The company, based in Santa Monica, California, intends to use the funds for continued product enhancements while igniting marketing efforts. They are focused on building out a powerful influencer network to drive awareness and legitimize messaging. Currently available for download on Google Play and with iOS scheduled for early 2016, Finny is ready to begin driving change by making device usage productive.

Follow along and join the movement, as everyone’s participation is important to combat the magnitude of the problem.

SAM Partner Louis Wharton represented Finny in this transaction.  For more information about our Venture Capital & Emerging Growth practice, contact Louis at (818) 444-4509 or lwharton@stubbsalderton.com

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SAM Partner Tony Keats Featured Speaker at Miami’s Art Basel Show

Tony Keats Art Basel

Tony Keats, Co-Chair of SAM’s Trademark & Copyright Group, addressed fine artists during the preeminent national modern art show, Art Basel, in Miami on December 1st.  Tony was invited to speak by Golden Art Colors, one of America’s leading supplier of paints and materials, to fine artists on the topic of artist’s copyrights and Rights of Publicity on the Internet.

For more information about SAM’s Trademark & Copyright Practice, contact Tony Keats at akeats@stubbsalderton.com or (310) 746-9802.

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Stubbs Alderton & Markiles, LLP Featured as One of the 25 Top Boutique Law Firms in California by the Daily Journal

Supplement 10-14-15 LDJ TBFURN101415Stubbs Alderton & Markiles, LLP is proud to announce that we have been selected as one of the top 25 boutique law firms in California by the Daily Journal in their October 2015 “Top Boutiques” supplement. Only two firms were selected whose practice is primarily business and technology law.  The term “boutique” is assigned to a law firm of any size where at least 90 percent of the firm’s attorneys devote 100 percent of their practice to one specialty.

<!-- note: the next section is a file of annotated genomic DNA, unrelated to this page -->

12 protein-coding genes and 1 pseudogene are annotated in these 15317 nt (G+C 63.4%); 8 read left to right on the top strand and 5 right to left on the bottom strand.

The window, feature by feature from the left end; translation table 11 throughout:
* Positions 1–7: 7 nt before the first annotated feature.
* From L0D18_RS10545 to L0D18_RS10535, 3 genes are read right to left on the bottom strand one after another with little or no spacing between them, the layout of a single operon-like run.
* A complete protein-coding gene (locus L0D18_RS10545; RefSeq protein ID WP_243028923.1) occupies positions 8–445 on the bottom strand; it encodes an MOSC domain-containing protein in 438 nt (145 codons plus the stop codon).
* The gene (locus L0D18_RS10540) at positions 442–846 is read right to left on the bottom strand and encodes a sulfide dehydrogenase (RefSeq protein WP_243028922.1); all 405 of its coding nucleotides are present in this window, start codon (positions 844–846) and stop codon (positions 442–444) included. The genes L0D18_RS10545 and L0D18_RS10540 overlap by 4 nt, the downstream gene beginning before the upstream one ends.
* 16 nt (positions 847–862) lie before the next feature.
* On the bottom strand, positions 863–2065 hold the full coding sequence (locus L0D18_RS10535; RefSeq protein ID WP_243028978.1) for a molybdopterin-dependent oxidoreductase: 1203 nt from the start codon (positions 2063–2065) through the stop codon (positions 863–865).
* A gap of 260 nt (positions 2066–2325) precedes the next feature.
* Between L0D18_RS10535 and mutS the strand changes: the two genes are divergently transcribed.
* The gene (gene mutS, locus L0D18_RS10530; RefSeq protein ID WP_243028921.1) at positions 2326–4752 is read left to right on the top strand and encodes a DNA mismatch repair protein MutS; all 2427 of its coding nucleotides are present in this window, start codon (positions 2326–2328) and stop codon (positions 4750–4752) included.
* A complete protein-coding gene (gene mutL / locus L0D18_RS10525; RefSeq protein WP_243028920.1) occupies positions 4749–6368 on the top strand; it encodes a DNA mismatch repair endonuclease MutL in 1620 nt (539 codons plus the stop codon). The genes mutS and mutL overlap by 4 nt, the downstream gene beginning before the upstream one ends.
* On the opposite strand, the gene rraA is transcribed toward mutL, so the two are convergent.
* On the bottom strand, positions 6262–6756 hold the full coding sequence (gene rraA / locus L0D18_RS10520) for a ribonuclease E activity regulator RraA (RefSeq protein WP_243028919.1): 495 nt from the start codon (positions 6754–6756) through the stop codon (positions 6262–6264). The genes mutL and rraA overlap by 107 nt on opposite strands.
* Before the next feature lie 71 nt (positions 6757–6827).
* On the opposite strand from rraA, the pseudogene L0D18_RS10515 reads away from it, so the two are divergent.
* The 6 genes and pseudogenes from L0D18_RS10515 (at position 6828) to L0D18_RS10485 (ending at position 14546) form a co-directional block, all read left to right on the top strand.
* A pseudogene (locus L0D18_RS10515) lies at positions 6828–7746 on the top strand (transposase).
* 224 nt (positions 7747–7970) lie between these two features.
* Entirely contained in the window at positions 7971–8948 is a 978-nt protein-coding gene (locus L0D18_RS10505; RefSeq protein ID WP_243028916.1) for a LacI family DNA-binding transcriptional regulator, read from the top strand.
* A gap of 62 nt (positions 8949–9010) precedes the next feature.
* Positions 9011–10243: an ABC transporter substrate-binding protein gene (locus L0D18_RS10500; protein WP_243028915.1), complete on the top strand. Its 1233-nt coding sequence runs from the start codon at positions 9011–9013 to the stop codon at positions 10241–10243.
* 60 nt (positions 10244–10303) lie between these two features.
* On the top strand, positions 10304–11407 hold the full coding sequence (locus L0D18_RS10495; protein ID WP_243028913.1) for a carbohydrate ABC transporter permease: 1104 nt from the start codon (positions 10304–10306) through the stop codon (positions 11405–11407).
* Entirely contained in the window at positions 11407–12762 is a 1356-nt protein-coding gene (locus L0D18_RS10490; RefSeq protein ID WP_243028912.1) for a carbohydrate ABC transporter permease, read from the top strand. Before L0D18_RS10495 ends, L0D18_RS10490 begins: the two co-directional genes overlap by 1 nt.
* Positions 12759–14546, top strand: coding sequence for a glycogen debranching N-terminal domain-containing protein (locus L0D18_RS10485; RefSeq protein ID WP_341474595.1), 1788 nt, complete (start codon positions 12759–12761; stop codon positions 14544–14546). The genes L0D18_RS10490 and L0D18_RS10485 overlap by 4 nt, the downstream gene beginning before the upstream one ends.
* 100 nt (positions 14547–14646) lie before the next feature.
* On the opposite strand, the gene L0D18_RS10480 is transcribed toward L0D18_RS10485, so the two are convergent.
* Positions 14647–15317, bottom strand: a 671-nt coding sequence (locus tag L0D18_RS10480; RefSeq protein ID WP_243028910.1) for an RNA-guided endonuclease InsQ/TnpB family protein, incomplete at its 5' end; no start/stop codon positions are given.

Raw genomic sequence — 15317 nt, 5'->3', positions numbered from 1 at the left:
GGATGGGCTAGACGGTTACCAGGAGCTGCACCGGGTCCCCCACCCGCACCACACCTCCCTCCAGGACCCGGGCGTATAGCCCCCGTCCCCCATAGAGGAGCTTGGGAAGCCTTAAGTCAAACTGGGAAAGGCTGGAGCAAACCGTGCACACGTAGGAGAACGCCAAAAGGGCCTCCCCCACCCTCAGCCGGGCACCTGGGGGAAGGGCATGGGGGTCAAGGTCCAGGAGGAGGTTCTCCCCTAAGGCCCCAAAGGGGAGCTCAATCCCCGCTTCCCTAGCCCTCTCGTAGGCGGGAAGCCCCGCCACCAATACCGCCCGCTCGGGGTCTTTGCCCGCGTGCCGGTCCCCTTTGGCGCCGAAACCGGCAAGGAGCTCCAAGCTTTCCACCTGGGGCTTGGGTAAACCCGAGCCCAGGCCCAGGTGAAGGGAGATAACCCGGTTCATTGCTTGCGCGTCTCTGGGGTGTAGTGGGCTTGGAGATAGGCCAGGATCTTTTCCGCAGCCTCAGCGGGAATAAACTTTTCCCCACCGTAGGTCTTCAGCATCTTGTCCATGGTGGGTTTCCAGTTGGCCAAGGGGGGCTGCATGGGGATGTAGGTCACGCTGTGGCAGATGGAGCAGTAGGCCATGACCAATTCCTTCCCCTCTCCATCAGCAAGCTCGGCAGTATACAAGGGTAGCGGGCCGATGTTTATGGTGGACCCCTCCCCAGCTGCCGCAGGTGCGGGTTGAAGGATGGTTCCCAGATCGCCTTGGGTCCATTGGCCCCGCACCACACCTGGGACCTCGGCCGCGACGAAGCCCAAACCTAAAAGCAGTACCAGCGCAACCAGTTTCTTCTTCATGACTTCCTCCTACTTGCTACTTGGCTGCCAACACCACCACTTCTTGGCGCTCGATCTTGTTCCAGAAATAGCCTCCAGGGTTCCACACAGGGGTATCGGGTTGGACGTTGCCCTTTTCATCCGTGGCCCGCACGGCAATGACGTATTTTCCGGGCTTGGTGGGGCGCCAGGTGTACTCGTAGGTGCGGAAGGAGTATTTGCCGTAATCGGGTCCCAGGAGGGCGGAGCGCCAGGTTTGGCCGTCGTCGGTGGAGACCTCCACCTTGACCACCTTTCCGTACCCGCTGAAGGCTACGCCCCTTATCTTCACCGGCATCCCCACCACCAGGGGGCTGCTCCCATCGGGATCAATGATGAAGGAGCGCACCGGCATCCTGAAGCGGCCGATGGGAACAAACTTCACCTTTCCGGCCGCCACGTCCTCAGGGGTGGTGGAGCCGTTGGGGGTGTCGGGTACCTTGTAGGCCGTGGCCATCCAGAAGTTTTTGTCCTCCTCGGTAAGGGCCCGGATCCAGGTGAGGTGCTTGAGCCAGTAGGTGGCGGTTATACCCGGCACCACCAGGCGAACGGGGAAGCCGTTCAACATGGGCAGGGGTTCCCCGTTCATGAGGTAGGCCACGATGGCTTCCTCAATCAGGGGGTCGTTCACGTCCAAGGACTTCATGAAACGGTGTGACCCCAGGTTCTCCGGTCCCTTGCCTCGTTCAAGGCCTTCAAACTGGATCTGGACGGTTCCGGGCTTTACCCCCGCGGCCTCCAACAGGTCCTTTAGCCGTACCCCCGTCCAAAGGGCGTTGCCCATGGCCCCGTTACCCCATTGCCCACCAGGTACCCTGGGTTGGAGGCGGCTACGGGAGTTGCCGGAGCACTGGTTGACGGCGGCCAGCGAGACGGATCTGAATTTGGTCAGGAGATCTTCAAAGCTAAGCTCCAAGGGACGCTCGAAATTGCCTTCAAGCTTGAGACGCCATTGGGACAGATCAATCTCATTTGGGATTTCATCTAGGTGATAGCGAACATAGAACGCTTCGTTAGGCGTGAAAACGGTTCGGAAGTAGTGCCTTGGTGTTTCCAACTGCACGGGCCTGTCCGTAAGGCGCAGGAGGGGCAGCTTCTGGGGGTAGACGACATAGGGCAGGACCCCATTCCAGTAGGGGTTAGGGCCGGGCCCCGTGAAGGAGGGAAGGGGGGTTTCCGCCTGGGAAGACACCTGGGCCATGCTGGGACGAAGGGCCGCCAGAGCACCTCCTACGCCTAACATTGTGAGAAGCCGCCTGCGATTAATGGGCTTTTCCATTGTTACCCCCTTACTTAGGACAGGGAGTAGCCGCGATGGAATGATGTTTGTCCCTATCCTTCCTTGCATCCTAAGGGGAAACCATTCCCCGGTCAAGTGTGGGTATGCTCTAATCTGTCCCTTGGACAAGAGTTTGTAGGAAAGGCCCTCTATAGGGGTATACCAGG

Stubbs Alderton is a business law firm with a niche in emerging growth and technology. We handle public securities, mergers and acquisitions, entertainment, intellectual property and brand protection while representing Southern California businesses from venture-backed emerging growth companies to midsize and large companies involved in technology, entertainment, video games, apparel and medical devices.

Stubbs Alderton & Markiles, LLP also sets itself apart with our innovative business model which includes SAM Venture Partners, SAM Development Company, Preccelerator Program, and its joint venture FlashFunders.

We take great pride in fostering growth in the Los Angeles startup eco-system.

To read the full article, click Stubbs Alderton DJ2015 Top Boutiques.

For more information, contact:

Heidi Hubbeling
Director of Marketing
Director of Operations, Preccelerator Program
(310) 746-9803
hhubbeling@stubbsalderton.com